Our group didn't estimate a Slope Rating 20 years ago, but I did this time. It's high at 137 but not off the charts. From today's championship tees most Bogey Golfers can't reach Augusta's long par 4s in regulation, but the fairways are relatively wide and the players can hit relatively short third shots into greens, minimizing many of the difficulty factors (water, bunkers, green targets, etc.). Laying up and then pitching a third shot to the par-4 11th, for example, might result in a two-putt 5 for the Bogey Golfer today; 20 years ago, when the hole was 50 yards shorter, Mr. Bogey might have been tempted to go for the green, bringing the water left of the green into play and turning himself into Mr. Triple Bogey.
await those who miss the fairways on
Augusta's par 5's.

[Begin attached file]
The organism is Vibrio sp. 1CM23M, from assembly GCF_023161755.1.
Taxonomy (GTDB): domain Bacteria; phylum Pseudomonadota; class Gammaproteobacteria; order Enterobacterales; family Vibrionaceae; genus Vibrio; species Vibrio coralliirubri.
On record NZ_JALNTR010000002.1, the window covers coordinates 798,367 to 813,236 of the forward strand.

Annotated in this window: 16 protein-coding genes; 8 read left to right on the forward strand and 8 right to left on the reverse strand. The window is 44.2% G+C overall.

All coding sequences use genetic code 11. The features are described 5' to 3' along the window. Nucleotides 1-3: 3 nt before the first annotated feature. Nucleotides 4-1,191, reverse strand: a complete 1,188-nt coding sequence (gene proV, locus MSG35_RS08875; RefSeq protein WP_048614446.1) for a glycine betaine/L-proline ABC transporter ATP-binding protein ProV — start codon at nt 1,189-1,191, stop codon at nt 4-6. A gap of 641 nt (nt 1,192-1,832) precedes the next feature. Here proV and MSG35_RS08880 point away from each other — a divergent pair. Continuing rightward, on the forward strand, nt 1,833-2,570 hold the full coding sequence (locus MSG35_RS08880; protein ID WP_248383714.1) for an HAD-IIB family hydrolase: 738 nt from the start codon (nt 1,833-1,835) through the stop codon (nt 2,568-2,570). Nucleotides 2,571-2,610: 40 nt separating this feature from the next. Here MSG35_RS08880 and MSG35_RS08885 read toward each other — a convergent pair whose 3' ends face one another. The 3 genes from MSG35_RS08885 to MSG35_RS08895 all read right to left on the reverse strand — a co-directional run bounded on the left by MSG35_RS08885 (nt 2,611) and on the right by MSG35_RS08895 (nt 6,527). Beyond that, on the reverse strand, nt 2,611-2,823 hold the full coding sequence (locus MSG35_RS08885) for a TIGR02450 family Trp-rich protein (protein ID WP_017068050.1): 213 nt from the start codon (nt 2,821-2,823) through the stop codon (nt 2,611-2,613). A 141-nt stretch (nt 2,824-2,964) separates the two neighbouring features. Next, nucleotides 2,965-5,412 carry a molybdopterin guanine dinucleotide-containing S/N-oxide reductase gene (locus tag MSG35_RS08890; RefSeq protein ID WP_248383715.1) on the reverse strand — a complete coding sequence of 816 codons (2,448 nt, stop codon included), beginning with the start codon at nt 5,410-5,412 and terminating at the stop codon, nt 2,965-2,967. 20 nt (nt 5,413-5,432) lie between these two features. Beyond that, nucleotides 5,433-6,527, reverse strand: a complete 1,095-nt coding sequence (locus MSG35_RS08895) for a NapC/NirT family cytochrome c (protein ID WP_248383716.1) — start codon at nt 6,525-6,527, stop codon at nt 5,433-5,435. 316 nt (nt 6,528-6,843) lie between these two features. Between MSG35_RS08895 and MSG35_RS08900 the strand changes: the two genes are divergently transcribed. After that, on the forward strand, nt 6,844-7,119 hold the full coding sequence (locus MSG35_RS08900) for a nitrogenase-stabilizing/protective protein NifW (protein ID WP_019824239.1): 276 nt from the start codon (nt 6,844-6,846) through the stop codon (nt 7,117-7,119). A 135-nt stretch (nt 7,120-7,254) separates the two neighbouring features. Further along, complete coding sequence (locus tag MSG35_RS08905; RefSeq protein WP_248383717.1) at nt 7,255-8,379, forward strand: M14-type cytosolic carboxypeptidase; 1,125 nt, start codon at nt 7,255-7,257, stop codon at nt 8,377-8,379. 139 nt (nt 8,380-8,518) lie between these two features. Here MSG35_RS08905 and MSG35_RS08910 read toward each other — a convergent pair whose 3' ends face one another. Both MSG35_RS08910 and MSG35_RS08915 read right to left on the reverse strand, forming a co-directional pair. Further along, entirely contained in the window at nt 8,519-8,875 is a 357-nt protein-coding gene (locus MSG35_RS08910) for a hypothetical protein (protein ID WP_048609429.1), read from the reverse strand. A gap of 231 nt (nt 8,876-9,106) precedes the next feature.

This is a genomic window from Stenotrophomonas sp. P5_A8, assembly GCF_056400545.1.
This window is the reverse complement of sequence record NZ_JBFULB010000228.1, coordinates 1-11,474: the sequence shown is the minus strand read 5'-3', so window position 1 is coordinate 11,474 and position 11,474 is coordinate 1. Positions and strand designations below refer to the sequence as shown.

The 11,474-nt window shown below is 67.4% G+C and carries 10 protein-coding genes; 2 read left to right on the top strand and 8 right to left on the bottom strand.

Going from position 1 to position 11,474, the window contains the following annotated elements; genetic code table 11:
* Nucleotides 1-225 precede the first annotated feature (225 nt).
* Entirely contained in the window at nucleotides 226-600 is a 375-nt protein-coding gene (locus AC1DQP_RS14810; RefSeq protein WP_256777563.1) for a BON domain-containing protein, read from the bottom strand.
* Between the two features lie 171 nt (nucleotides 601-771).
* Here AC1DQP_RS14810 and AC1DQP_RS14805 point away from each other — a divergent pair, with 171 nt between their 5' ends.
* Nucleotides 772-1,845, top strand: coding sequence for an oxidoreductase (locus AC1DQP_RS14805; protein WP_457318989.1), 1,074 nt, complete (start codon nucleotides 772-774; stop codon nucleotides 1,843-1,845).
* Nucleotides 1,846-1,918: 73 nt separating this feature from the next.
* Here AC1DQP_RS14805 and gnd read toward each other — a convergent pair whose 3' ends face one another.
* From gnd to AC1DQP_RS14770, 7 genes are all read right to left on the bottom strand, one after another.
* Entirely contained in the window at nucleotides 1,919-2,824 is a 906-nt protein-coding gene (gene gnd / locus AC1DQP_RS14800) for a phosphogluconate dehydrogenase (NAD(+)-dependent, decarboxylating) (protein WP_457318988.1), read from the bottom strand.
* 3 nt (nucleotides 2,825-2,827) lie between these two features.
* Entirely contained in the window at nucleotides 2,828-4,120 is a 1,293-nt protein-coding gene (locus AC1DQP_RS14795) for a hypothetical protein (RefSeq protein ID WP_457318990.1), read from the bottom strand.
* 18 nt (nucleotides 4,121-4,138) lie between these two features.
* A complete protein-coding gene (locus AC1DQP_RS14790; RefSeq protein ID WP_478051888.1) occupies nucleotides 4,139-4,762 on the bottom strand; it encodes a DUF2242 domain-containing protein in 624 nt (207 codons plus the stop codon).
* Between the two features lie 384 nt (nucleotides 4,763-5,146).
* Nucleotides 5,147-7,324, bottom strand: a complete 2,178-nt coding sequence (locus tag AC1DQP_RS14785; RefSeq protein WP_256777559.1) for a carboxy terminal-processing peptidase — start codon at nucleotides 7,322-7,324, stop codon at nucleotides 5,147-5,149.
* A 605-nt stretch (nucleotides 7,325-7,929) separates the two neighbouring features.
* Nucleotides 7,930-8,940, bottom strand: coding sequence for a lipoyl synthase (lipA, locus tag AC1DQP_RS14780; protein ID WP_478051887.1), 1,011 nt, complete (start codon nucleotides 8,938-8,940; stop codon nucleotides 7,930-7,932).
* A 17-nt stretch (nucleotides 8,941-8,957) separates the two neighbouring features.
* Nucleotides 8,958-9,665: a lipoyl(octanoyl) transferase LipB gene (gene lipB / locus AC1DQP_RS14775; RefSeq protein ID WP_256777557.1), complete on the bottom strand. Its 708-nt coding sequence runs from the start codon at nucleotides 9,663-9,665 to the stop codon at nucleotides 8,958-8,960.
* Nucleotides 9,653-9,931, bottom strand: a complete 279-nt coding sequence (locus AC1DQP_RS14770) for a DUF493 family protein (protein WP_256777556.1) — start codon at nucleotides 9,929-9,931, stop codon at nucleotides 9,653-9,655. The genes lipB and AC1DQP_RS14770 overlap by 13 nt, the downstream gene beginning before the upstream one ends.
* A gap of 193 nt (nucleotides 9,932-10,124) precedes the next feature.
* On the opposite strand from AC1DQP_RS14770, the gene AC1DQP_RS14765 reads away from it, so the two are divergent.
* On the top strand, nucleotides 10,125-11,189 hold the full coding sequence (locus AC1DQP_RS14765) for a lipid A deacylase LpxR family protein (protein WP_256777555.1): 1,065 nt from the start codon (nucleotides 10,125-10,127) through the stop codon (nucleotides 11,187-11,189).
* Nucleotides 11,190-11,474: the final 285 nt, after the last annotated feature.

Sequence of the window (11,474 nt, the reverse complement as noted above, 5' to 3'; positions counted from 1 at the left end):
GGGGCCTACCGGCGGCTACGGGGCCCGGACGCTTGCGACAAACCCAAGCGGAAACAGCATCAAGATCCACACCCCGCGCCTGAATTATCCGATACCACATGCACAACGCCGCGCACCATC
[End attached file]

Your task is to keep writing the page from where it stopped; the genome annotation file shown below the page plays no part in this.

We've established that the Course Rating for a scratch player would be 78.1. A player with a 10.0 Handicap Index would have a course handicap of 12, with an average score of 93 (78.1 Course Rating, plus the course handicap of 12, plus 3, because golfers average three strokes over their handicap). A player with an 18.0 Handicap Index would have a course handicap of 22 and would average 103 strokes.
How did the 2009 Masters competitors score compared with the Course Rating? The best five amateurs in the world (by virtue of major amateur results) averaged 75.4, in line with their plus-3/plus-4 ability, and all missed the cut. The entire field of 96 averaged 72.6, which is an exceptional level of golf. Winner Angel Cabrera averaged plus-10 handicap golf with 20 birdies and a score of 12 under par.
Why wouldn't Augusta National want to share that information with the world? Or give the USGA Handicap System a try? Well, the National remains a very private place. And maybe, as Hord Hardin said, the important thing is that members still know each other's games.
Contributing Editor Dean Knuth was the USGA's Senior Director of Handicapping for 16 years and invented the Course Rating and Slope system. Known as The Pope of Slope, he taught the system throughout the world. His website is popeofslope.com.
Justin Rose plays a classic risk-reward shot.